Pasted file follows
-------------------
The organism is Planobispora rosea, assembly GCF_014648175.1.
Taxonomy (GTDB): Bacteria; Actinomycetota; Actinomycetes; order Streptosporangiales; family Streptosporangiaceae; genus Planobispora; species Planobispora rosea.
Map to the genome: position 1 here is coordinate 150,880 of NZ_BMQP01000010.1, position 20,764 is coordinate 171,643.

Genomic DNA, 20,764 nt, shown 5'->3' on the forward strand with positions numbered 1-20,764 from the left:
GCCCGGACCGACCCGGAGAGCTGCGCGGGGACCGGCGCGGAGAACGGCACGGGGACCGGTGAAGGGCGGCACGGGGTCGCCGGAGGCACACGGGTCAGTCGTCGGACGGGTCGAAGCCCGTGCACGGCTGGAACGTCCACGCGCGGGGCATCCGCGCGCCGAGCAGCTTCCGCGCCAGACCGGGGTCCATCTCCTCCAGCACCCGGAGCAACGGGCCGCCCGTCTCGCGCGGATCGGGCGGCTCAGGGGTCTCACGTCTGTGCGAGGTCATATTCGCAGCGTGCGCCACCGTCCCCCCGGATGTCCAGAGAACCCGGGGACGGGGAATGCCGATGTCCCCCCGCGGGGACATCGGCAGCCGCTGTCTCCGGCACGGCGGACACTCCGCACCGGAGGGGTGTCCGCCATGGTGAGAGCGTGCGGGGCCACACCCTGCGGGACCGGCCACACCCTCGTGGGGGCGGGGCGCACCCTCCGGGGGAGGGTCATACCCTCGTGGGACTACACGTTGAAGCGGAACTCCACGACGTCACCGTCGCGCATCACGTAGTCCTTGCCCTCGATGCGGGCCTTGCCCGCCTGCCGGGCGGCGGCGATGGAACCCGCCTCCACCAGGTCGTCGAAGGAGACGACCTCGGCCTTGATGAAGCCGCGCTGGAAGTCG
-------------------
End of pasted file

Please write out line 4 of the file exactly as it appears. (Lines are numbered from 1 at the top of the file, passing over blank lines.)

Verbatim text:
Genomic DNA, 20,764 nt, shown 5'->3' on the forward strand with positions numbered 1-20,764 from the left: